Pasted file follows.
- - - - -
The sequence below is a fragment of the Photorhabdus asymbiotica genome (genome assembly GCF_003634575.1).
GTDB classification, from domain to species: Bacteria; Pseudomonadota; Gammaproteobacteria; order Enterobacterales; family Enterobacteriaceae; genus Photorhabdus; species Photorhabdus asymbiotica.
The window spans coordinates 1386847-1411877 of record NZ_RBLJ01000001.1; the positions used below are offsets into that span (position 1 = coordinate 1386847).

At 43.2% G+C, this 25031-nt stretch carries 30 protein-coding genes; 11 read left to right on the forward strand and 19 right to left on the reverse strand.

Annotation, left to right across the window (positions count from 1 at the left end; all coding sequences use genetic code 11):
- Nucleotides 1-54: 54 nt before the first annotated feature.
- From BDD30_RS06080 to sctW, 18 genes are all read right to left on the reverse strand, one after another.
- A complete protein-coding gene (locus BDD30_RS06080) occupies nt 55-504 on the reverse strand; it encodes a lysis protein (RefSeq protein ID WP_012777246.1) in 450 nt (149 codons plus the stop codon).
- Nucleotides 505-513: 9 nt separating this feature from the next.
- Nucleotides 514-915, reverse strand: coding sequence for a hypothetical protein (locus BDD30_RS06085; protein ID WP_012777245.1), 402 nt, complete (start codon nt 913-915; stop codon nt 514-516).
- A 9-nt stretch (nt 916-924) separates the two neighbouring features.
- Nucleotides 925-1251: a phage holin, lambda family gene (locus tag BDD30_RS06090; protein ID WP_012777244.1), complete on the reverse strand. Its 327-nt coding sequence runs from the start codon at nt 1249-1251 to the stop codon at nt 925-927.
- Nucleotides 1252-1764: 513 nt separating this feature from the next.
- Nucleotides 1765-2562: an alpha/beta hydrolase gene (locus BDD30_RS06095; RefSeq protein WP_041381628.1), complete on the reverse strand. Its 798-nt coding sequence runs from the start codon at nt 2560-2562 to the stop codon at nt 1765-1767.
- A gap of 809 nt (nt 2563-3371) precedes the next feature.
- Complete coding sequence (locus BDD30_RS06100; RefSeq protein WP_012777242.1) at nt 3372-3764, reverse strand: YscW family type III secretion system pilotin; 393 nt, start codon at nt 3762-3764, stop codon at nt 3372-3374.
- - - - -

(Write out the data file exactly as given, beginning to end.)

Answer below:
The sequence below is a fragment of the Photorhabdus asymbiotica genome (genome assembly GCF_003634575.1).
GTDB classification, from domain to species: Bacteria; Pseudomonadota; Gammaproteobacteria; order Enterobacterales; family Enterobacteriaceae; genus Photorhabdus; species Photorhabdus asymbiotica.
The window spans coordinates 1386847-1411877 of record NZ_RBLJ01000001.1; the positions used below are offsets into that span (position 1 = coordinate 1386847).

At 43.2% G+C, this 25031-nt stretch carries 30 protein-coding genes; 11 read left to right on the forward strand and 19 right to left on the reverse strand.

Annotation, left to right across the window (positions count from 1 at the left end; all coding sequences use genetic code 11):
- Nucleotides 1-54: 54 nt before the first annotated feature.
- From BDD30_RS06080 to sctW, 18 genes are all read right to left on the reverse strand, one after another.
- A complete protein-coding gene (locus BDD30_RS06080) occupies nt 55-504 on the reverse strand; it encodes a lysis protein (RefSeq protein ID WP_012777246.1) in 450 nt (149 codons plus the stop codon).
- Nucleotides 505-513: 9 nt separating this feature from the next.
- Nucleotides 514-915, reverse strand: coding sequence for a hypothetical protein (locus BDD30_RS06085; protein ID WP_012777245.1), 402 nt, complete (start codon nt 913-915; stop codon nt 514-516).
- A 9-nt stretch (nt 916-924) separates the two neighbouring features.
- Nucleotides 925-1251: a phage holin, lambda family gene (locus tag BDD30_RS06090; protein ID WP_012777244.1), complete on the reverse strand. Its 327-nt coding sequence runs from the start codon at nt 1249-1251 to the stop codon at nt 925-927.
- Nucleotides 1252-1764: 513 nt separating this feature from the next.
- Nucleotides 1765-2562: an alpha/beta hydrolase gene (locus BDD30_RS06095; RefSeq protein WP_041381628.1), complete on the reverse strand. Its 798-nt coding sequence runs from the start codon at nt 2560-2562 to the stop codon at nt 1765-1767.
- A gap of 809 nt (nt 2563-3371) precedes the next feature.
- Complete coding sequence (locus BDD30_RS06100; RefSeq protein WP_012777242.1) at nt 3372-3764, reverse strand: YscW family type III secretion system pilotin; 393 nt, start codon at nt 3762-3764, stop codon at nt 3372-3374.